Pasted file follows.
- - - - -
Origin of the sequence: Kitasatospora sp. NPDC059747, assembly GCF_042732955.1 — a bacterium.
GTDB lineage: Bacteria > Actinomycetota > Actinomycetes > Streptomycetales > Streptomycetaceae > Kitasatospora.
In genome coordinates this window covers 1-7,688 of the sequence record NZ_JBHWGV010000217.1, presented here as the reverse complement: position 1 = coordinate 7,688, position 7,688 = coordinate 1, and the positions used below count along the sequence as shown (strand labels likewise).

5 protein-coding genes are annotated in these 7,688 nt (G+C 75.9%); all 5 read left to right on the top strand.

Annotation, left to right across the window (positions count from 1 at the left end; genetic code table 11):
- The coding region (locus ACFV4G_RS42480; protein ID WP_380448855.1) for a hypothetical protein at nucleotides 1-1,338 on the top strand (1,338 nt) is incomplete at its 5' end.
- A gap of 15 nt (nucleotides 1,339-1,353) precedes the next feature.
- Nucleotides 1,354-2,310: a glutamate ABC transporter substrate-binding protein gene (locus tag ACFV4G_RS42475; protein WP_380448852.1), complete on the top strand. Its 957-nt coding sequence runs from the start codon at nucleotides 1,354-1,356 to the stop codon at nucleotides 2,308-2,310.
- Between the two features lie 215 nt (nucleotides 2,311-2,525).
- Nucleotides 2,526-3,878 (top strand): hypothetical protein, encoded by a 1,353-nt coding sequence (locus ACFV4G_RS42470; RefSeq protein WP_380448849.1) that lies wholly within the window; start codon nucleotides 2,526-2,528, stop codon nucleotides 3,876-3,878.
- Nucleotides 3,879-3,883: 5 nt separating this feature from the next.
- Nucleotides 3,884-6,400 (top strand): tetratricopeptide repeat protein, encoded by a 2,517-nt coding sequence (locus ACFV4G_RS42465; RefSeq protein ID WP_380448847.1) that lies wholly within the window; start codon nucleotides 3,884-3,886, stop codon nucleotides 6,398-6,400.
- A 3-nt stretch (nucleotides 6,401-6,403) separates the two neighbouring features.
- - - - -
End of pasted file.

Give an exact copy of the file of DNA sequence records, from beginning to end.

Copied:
Origin of the sequence: Kitasatospora sp. NPDC059747, assembly GCF_042732955.1 — a bacterium.
GTDB lineage: Bacteria > Actinomycetota > Actinomycetes > Streptomycetales > Streptomycetaceae > Kitasatospora.
In genome coordinates this window covers 1-7,688 of the sequence record NZ_JBHWGV010000217.1, presented here as the reverse complement: position 1 = coordinate 7,688, position 7,688 = coordinate 1, and the positions used below count along the sequence as shown (strand labels likewise).

5 protein-coding genes are annotated in these 7,688 nt (G+C 75.9%); all 5 read left to right on the top strand.

Annotation, left to right across the window (positions count from 1 at the left end; genetic code table 11):
- The coding region (locus ACFV4G_RS42480; protein ID WP_380448855.1) for a hypothetical protein at nucleotides 1-1,338 on the top strand (1,338 nt) is incomplete at its 5' end.
- A gap of 15 nt (nucleotides 1,339-1,353) precedes the next feature.
- Nucleotides 1,354-2,310: a glutamate ABC transporter substrate-binding protein gene (locus tag ACFV4G_RS42475; protein WP_380448852.1), complete on the top strand. Its 957-nt coding sequence runs from the start codon at nucleotides 1,354-1,356 to the stop codon at nucleotides 2,308-2,310.
- Between the two features lie 215 nt (nucleotides 2,311-2,525).
- Nucleotides 2,526-3,878 (top strand): hypothetical protein, encoded by a 1,353-nt coding sequence (locus ACFV4G_RS42470; RefSeq protein WP_380448849.1) that lies wholly within the window; start codon nucleotides 2,526-2,528, stop codon nucleotides 3,876-3,878.
- Nucleotides 3,879-3,883: 5 nt separating this feature from the next.
- Nucleotides 3,884-6,400 (top strand): tetratricopeptide repeat protein, encoded by a 2,517-nt coding sequence (locus ACFV4G_RS42465; RefSeq protein ID WP_380448847.1) that lies wholly within the window; start codon nucleotides 3,884-3,886, stop codon nucleotides 6,398-6,400.
- A 3-nt stretch (nucleotides 6,401-6,403) separates the two neighbouring features.